Fig. 11 (click to enlarge)
of the metal box case and dial.
(view high res.
Fig. 12 (click to enlarge)
Thuret clock, side view, metal box case,
hanging loops riveted to case
high res. picture)
Fig. 13 (click to enlarge)
Thuret clock, back view, box case removed.
(view high res.
Fig. 14 (click to enlarge)
Thuret clock, back of dial, case and movement removed.
(view high res.
Fig. 15 (click to enlarge)
View of movement, note the crown wheel and large diameter pinion. Also
note the hole in the first arbor originally used for the pin securing
the driving pulley
(view high res.
The dimensions of the movement plates are:
back 148.5 x
77 mm, front 167.5 x
77 mm. The first-wheel arbor was originally fitted
with a driving pulley. Assuming the dimensions of the movement plates in
the drawing of Fig. 2 are the same as this clock then one can determine
that the diameter of the pulley was about
This diameter would give a drop of
per 24 hours. The height of the clock centre for 30 hours would be at
235 cm or
Fig. 16 (click to enlarge)
The outer sides of the back (left) and front (right) movement plates.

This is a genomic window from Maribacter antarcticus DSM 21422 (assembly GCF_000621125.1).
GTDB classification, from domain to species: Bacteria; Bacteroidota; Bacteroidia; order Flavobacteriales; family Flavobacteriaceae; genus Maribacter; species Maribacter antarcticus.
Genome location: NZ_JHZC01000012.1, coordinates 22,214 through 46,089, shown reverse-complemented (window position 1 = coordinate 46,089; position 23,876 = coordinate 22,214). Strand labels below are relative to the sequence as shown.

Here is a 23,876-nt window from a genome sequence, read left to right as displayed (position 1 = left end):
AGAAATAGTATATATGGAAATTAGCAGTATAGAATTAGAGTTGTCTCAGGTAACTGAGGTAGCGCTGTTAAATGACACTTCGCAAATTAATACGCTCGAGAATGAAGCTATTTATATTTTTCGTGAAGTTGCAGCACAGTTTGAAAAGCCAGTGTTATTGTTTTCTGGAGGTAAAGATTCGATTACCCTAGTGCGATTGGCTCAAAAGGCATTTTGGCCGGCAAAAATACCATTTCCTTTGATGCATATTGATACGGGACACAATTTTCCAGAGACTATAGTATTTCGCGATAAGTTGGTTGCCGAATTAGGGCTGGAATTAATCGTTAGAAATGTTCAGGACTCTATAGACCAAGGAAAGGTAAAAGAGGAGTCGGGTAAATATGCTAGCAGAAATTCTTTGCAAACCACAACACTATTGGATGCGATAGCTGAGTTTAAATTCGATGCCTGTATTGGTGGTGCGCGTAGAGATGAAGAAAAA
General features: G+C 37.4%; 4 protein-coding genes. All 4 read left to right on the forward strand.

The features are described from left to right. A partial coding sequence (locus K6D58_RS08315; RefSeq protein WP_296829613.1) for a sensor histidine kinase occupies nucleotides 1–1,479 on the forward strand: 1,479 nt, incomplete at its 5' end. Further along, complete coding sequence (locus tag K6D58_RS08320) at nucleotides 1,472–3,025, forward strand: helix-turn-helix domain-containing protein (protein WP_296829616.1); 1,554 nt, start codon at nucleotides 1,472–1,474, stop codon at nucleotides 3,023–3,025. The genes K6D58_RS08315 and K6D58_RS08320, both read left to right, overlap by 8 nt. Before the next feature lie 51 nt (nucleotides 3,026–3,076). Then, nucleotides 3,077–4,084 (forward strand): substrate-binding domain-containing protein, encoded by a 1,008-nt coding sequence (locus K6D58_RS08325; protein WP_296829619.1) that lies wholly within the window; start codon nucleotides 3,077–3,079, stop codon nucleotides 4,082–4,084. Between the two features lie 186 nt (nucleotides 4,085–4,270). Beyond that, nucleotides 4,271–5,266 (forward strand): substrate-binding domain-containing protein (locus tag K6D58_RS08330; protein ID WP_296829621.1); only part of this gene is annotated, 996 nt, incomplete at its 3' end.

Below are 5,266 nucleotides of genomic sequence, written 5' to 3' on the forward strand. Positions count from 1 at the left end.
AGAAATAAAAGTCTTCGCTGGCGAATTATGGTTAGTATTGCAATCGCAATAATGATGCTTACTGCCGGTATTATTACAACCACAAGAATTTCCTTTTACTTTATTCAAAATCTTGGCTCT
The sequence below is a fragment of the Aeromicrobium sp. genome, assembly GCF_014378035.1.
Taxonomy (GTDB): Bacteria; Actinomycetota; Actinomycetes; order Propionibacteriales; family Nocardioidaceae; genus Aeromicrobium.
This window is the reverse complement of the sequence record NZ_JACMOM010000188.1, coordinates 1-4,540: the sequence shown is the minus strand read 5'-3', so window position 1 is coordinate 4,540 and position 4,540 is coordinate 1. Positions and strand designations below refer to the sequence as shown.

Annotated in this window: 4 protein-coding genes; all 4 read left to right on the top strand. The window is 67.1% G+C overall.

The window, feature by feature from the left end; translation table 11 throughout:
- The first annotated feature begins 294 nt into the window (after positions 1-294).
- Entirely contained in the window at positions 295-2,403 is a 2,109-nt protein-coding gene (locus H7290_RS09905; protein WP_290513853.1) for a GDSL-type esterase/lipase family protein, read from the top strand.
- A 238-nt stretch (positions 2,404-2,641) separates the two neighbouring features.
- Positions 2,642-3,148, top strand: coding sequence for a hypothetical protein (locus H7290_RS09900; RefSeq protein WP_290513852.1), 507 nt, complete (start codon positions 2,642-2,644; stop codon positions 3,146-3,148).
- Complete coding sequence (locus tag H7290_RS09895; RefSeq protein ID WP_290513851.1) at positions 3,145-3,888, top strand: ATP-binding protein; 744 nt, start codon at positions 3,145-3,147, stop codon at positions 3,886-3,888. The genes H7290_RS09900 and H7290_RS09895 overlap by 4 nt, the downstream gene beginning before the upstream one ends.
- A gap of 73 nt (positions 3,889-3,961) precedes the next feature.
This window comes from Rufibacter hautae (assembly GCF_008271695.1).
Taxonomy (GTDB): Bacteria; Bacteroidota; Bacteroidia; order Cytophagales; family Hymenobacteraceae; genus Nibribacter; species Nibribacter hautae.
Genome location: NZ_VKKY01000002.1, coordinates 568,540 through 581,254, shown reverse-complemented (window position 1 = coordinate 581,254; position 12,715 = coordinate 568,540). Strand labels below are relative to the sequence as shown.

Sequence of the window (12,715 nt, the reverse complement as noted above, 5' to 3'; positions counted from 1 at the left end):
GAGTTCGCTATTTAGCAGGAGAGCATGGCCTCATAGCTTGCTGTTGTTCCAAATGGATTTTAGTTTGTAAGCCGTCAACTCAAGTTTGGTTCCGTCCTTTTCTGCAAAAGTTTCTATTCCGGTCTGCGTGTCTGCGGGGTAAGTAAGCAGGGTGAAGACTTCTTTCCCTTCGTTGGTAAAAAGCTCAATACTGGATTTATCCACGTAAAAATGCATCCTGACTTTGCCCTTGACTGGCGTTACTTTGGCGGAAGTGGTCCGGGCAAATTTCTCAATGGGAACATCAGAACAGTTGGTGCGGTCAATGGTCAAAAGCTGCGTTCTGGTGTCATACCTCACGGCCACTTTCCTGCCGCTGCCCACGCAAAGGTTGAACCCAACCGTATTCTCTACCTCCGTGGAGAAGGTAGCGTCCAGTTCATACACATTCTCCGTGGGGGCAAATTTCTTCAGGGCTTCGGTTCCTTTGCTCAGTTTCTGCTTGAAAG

(view high res.
Fig. 17 (click to enlarge)
The inner sides of the back (left)
and front (right) movement plates.
(view high res.
Fig. 18 (click to enlarge)
Thuret clock. The wheels and pinions.
(view high res.
(view high res.
To increase the duration between windings and allow for a lower
positioning on the wall this pulley has subsequently been removed and
the first wheel arbor extended through the back plate for an additional
pinion. This pinion was driven by an extra wheel (now missing) situated
between the bracket and the backplane, its arbor pivoted at the front in
a small cock secured to the inside of the front plate. The arbor of this
extra wheel carried the new, and probably larger, driving pulley. The
lower position of this pulley was only accommodated by filing flats on